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First physical evidence for forested environment in the Arctic during MIS 3.

https://arctichealth.org/en/permalink/ahliterature274217
Source
Sci Rep. 2016;6:29054
Publication Type
Article
Date
2016
Author
Pertti Sarala
Minna Väliranta
Tiina Eskola
Giedré Vaikutiené
Source
Sci Rep. 2016;6:29054
Date
2016
Language
English
Publication Type
Article
Abstract
Old sedimentological and geochronological records can be preserved underneath the central parts of the continental ice sheets under non-erosive, cold-based subglacial conditions. Organic deposits that predate the last deglaciation are of particular value for the information held on glacial-time climate and environmental conditions. In this study, we present multiproxy data derived from a well-preserved MIS 3 interstadial (55-25?ka ago) organic layer from inside the Arctic Circle in the Finnish Lapland. Biological proxy evidence, namely coming from aquatic plant species, indicates July temperatures as high as 14.4?°C, i.e. higher than those of today for the study site. Macrofossil evidence demonstrates for the first time the presence of pines accompanied by tree birch during the MIS 3 interstadial in northern Fennoscandia. These results concur with contemporary insolation model outcomes but contradict with the previous proxy-based view of open tundra conditions during the MIS 3. The data suggest that there are highly dynamic interstadial continental ice-sheet dynamics following changes in orbital forcing. Warm climate enabled the establishment of forests on exposed landscape. Moreover, we suggest that in the light of these new data, previous MIS 3 pollen data could be re-interpreted.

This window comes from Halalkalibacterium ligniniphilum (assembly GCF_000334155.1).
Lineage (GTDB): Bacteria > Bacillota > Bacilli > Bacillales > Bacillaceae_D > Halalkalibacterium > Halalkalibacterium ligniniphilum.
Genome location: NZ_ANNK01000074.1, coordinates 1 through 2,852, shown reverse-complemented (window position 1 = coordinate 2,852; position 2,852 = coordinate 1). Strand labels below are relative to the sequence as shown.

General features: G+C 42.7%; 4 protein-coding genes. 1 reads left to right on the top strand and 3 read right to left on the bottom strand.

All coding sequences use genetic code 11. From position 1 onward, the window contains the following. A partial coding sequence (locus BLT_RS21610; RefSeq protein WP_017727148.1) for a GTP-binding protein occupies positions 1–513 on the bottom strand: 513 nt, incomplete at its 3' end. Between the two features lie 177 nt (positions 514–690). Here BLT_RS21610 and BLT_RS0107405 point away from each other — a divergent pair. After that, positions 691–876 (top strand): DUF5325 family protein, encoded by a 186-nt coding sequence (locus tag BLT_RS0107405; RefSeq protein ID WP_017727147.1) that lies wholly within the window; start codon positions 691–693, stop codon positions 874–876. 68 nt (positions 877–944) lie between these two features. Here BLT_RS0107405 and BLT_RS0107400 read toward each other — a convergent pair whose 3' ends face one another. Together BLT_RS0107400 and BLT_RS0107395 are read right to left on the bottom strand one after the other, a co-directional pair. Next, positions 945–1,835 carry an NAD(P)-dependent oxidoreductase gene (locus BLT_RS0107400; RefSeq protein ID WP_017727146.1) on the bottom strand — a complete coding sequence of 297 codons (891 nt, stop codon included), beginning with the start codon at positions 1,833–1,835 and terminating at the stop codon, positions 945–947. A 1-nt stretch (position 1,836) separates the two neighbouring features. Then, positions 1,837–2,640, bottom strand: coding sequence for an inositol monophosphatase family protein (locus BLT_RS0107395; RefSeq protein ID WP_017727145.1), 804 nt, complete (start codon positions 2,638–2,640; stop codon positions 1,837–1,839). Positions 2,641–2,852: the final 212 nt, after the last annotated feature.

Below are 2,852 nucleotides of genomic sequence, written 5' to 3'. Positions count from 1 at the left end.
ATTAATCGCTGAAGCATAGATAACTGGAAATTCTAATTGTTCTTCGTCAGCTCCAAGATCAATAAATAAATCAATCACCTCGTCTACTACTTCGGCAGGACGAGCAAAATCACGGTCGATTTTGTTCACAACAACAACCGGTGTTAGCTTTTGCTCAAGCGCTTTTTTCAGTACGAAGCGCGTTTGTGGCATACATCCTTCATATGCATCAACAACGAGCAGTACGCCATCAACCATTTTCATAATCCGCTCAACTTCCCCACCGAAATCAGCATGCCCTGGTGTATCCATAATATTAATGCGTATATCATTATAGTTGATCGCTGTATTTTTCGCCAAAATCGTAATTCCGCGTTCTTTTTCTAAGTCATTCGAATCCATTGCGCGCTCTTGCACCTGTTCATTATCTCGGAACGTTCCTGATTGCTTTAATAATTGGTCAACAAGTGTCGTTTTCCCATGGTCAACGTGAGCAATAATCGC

PubMed ID
27363905 View in PubMed
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Proxy comparison in ancient peat sediments: pollen, macrofossil and plant DNA.

https://arctichealth.org/en/permalink/ahliterature265417
Source
Philos Trans R Soc Lond B Biol Sci. 2015 Jan 19;370(1660):20130382
Publication Type
Article
Date
Jan-19-2015
Author
Laura Parducci
Minna Väliranta
J Sakari Salonen
Tiina Ronkainen
Irina Matetovici
Sonia L Fontana
Tiina Eskola
Pertti Sarala
Yoshihisa Suyama
Source
Philos Trans R Soc Lond B Biol Sci. 2015 Jan 19;370(1660):20130382
Date
Jan-19-2015
Language
English
Publication Type
Article
Keywords
Base Sequence
DNA, Plant - classification - genetics - history
Finland
Fossils
Geologic Sediments - chemistry
History, Ancient
Molecular Sequence Data
Multiplex Polymerase Chain Reaction
Pollen - genetics
Russia
Sequence Analysis, DNA - methods
Soil - chemistry
Abstract
We compared DNA, pollen and macrofossil data obtained from Weichselian interstadial (age more than 40 kyr) and Holocene (maximum age 8400 cal yr BP) peat sediments from northern Europe and used them to reconstruct contemporary floristic compositions at two sites. The majority of the samples provided plant DNA sequences of good quality with success amplification rates depending on age. DNA and sequencing analysis provided five plant taxa from the older site and nine taxa from the younger site, corresponding to 7% and 15% of the total number of taxa identified by the three proxies together. At both sites, pollen analysis detected the largest (54) and DNA the lowest (10) number of taxa, but five of the DNA taxa were not detected by pollen and macrofossils. The finding of a larger overlap between DNA and pollen than between DNA and macrofossils proxies seems to go against our previous suggestion based on lacustrine sediments that DNA originates principally from plant tissues and less from pollen. At both sites, we also detected Quercus spp. DNA, but few pollen grains were found in the record, and these are normally interpreted as long-distance dispersal. We confirm that in palaeoecological investigations, sedimentary DNA analysis is less comprehensive than classical morphological analysis, but is a complementary and important tool to obtain a more complete picture of past flora.
Notes
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PubMed ID
25487333 View in PubMed
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